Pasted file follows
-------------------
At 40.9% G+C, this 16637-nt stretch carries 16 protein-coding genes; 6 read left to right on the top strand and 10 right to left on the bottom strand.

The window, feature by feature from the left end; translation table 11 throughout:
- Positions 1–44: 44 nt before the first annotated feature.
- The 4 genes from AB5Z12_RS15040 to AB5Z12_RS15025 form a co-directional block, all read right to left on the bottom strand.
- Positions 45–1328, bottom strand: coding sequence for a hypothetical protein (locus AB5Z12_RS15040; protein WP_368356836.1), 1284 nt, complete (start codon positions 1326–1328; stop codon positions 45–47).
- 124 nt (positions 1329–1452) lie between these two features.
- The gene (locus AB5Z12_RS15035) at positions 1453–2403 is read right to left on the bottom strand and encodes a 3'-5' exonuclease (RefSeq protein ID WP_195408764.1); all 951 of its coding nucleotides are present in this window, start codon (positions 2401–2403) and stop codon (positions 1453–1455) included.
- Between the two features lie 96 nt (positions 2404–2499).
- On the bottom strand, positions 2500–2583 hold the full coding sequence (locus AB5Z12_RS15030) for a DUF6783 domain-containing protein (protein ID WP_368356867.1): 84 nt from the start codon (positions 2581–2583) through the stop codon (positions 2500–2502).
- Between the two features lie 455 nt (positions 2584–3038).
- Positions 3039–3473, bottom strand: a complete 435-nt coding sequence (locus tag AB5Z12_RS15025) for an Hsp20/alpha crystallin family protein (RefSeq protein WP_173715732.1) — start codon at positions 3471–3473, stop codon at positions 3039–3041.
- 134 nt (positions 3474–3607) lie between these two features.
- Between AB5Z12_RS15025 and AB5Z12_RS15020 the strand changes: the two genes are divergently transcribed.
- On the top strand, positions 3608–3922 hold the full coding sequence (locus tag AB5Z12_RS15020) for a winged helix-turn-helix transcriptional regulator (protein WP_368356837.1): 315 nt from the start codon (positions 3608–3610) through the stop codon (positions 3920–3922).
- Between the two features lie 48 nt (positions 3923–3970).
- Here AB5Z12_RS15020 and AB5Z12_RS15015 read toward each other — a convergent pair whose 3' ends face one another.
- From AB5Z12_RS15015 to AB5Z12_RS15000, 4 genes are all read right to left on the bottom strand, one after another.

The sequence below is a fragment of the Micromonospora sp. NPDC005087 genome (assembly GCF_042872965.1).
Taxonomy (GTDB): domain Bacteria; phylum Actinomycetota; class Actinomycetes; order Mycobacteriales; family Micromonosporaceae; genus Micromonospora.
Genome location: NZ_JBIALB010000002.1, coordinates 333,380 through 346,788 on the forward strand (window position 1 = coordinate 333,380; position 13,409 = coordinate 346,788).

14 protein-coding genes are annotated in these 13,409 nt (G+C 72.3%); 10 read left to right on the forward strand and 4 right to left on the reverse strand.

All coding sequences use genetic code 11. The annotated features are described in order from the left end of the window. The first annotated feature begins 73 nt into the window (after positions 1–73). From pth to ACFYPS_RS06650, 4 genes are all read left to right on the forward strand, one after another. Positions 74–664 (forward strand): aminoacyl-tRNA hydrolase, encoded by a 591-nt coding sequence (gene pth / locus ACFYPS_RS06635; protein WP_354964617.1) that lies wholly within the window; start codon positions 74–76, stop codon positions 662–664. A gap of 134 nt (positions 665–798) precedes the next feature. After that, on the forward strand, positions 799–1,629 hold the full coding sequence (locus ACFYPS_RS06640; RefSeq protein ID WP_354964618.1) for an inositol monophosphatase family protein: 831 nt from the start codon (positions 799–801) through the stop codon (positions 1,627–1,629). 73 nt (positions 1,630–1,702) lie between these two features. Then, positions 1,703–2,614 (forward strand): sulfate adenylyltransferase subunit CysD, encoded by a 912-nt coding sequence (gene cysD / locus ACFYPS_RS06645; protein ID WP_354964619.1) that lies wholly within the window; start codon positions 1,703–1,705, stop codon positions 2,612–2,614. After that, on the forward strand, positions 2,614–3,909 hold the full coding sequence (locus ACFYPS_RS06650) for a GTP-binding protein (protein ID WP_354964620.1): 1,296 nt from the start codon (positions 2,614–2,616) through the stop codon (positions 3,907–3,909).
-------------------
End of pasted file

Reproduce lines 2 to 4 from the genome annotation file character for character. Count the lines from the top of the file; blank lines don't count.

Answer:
The window, feature by feature from the left end; translation table 11 throughout:
- Positions 1–44: 44 nt before the first annotated feature.
- The 4 genes from AB5Z12_RS15040 to AB5Z12_RS15025 form a co-directional block, all read right to left on the bottom strand.